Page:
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Old 10-28-2005, 07:15 PM   #11
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lando.. those are in the first post..
How could I miss that?
Parameters look pretty god. NO3 is a bit too high for a reef. Acclimation?
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Old 10-28-2005, 09:50 PM   #12
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Acclimated via the drip method, over a 2 hour period.
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Old 10-29-2005, 08:45 AM   #13
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Thanks for all the responses. It's eating a piece of shrimp right now!




I was wondering if that piece of shrimp was too big? You see about 1/3 of it still sticking out. Hopefully it'll be alright.
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Old 10-30-2005, 12:16 PM   #14
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Take a small soft bristled toothbrush and ever so gentley clean off that black area. You want to be sure that part remains free of debris and algae. If so, it will heal rather quickly as long as you get those nitrates down. The main concern with damage of this type is necrosis and/or brown jelly infections setting in. Keep it in a medium flow area on the substrate but be sure it is not in direct or laminar flow. Feeding is definately a plus but try to keep the portion sizes on the smaller side and soak in a good marine liquid vitamin for a few hours at least (preferabley overnight). Smaller pieces being much easier to digest allowing the coral to get the most benefit. Use pieces that are no larger than the end of a pencil eraser judging by the size of the coral.

As for your alk, have you checked your Mg levels? What salt mix are you using, how often are you doing water changes?

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Old 10-30-2005, 02:51 PM   #15
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Didn't know I could clean that black area off, I'll try that. It is in a medium flow area, so I think I'm ok on that. The piece I fed it was definately bigger than you mention. I think it 'spit out' the big piece after a couple of hours, so it probably was too big. Can you recommend a 'marine liquid vitamin'? Not sure what to get.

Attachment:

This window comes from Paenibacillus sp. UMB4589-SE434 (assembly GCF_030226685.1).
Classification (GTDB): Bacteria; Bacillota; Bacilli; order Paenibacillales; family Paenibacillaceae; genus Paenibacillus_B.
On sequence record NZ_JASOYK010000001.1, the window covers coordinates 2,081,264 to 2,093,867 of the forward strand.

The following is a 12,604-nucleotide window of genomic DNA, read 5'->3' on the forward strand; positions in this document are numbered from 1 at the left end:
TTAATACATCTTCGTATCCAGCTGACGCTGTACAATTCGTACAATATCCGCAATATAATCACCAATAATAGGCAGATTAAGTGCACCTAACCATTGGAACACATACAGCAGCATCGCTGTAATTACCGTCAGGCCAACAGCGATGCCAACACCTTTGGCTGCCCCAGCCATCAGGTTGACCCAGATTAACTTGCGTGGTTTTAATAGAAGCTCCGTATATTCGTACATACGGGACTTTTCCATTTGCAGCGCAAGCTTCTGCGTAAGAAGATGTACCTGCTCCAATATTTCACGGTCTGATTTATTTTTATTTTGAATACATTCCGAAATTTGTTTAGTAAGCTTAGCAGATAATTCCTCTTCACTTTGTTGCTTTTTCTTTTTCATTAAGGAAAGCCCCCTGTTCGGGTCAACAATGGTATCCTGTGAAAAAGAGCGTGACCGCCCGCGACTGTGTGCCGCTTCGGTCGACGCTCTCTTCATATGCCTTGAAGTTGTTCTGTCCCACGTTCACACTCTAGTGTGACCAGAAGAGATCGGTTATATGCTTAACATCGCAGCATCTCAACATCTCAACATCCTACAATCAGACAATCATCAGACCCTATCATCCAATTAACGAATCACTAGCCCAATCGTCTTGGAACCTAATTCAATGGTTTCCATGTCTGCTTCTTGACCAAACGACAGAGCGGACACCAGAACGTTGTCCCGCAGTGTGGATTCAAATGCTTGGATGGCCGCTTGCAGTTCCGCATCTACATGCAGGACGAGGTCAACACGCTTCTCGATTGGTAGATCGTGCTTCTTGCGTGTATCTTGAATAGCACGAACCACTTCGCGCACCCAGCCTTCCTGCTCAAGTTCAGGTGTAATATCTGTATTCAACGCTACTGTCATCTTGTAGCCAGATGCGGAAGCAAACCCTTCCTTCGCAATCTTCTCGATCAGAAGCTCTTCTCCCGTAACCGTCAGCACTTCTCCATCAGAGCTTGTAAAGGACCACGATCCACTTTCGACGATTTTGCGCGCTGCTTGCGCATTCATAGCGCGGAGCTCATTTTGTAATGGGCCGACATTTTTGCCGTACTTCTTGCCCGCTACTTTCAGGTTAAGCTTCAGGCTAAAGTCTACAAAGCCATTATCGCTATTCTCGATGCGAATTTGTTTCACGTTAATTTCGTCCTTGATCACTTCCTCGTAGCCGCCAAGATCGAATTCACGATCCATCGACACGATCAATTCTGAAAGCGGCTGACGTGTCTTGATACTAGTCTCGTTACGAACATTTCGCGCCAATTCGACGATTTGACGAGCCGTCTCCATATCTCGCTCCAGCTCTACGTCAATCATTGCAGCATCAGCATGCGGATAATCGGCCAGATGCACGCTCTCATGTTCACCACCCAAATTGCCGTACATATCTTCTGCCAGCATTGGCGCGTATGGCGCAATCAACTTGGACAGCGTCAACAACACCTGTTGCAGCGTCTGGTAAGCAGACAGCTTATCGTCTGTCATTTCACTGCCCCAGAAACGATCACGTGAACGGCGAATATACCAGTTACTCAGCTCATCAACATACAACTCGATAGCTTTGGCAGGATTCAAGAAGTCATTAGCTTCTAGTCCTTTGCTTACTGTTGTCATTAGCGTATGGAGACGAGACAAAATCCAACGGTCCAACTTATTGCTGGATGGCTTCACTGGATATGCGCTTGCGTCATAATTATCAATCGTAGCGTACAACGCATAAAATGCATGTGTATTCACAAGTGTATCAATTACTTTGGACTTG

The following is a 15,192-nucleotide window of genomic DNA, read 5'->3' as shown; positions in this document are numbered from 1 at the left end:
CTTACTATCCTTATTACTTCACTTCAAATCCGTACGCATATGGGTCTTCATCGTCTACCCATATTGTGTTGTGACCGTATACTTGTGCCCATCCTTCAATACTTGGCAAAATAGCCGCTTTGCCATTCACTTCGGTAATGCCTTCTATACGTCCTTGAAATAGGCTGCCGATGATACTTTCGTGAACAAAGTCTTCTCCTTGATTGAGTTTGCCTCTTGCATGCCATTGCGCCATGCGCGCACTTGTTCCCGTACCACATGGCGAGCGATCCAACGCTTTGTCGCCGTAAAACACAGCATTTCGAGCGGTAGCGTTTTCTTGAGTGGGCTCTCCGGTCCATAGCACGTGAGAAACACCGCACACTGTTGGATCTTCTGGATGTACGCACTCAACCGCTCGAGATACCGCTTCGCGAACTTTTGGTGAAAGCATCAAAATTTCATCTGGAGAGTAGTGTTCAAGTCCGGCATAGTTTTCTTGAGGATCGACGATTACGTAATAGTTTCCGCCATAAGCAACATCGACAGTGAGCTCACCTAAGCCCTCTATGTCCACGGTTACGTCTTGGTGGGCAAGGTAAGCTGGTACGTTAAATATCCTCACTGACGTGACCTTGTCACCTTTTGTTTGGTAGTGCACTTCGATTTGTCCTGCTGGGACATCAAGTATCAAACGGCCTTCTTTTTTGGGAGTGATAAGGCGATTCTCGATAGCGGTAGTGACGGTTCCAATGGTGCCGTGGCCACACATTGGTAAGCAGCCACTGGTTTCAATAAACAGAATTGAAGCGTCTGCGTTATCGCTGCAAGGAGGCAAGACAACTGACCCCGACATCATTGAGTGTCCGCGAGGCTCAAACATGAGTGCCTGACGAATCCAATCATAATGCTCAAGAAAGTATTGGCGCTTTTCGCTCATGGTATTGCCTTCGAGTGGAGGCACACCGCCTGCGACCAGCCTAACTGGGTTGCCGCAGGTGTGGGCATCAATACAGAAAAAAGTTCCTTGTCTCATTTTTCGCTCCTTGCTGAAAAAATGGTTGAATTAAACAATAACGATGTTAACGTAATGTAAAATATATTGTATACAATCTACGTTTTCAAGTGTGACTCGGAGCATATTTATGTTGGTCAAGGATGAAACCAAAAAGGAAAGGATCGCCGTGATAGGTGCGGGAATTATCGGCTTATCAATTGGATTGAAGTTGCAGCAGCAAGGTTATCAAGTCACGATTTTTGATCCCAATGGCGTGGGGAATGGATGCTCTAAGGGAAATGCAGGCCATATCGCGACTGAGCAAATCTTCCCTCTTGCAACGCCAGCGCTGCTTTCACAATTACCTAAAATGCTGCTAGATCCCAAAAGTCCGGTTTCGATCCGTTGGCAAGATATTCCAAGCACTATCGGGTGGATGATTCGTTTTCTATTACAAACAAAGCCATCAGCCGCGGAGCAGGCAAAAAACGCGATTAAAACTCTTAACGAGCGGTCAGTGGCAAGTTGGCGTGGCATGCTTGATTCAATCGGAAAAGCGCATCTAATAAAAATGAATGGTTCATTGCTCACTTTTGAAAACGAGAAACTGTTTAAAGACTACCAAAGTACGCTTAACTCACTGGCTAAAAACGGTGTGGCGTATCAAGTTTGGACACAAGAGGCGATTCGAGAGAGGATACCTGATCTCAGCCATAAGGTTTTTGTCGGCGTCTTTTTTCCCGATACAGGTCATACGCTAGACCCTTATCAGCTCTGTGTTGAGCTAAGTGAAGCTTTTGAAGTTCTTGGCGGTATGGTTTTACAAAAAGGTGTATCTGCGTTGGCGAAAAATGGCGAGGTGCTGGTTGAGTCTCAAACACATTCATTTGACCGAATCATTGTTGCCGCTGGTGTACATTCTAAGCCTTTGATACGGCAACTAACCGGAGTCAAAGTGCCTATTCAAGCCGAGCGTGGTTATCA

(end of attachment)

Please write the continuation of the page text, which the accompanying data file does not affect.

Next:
No, I haven't tested my Mg, I've been to 3 different good sized fish stores looking, and none of them have an Mg test kit. I'm using Instant Ocean Sea Salt, and I do weekly water changes of around 10 to 15 percent.
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Old 10-31-2005, 11:09 AM   #16
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Can you recommend a 'marine liquid vitamin'? Not sure what to get.
Selcon is what I prefer but Zoecon is fine as well. Both contain essential lipids/[acronym="Highly Unsaturated Fatty Acid"]HUFA[/acronym]'s. Barring their availability, Zoe Marine or Vita Chem.

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Old 10-31-2005, 12:28 PM   #17
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Would a dip in an iodine bath help this situation?
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Old 10-31-2005, 05:09 PM   #18
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Not in my experience. Good water quality, fortified feedings, proper placement and no stressful tank mates are usually all it needs. Dips of that nature usually only make the problem worse. They are better used for parasite related issues in corals (worms/nudi's/snails), not improving health.

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Old 11-01-2005, 12:54 AM   #19
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Well how did you introduced the coral to the tank? Did you acclimated it? Looks like it has hope... You need to tell your LFS owner that LPS are ZOOPLANKTON feeders not Phyto... With a LFS that doesn't know the basics, then his animals aren't going to be very good cared for specimens... Well, you have come to the right place!
You have to try and feed it at night while the feeder tentacles are out. Hopefully they'll come out maybe 2 or 3 hours after you turn your lights out. I know it will be tough, but at the beginning you have to do it... Try a pice of raw, peeled shrimp no bigger than 1/4 inch in size. Also your nitrate reading should be a bit more specific try getting a good test kit, Salifert, Sera, LaMotte... Optimally it should be less than 5ppm.
HTH and Good Luck!!!
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Old 11-01-2005, 07:21 AM   #20
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Yeah, I drip acclimated it for maybe two hours. And the lfs help is dependent upon who you get there, I was a bit leary of the girl helping me. I fed it a small peice of silverside yesterday morning, it took it just fine, thankfully.
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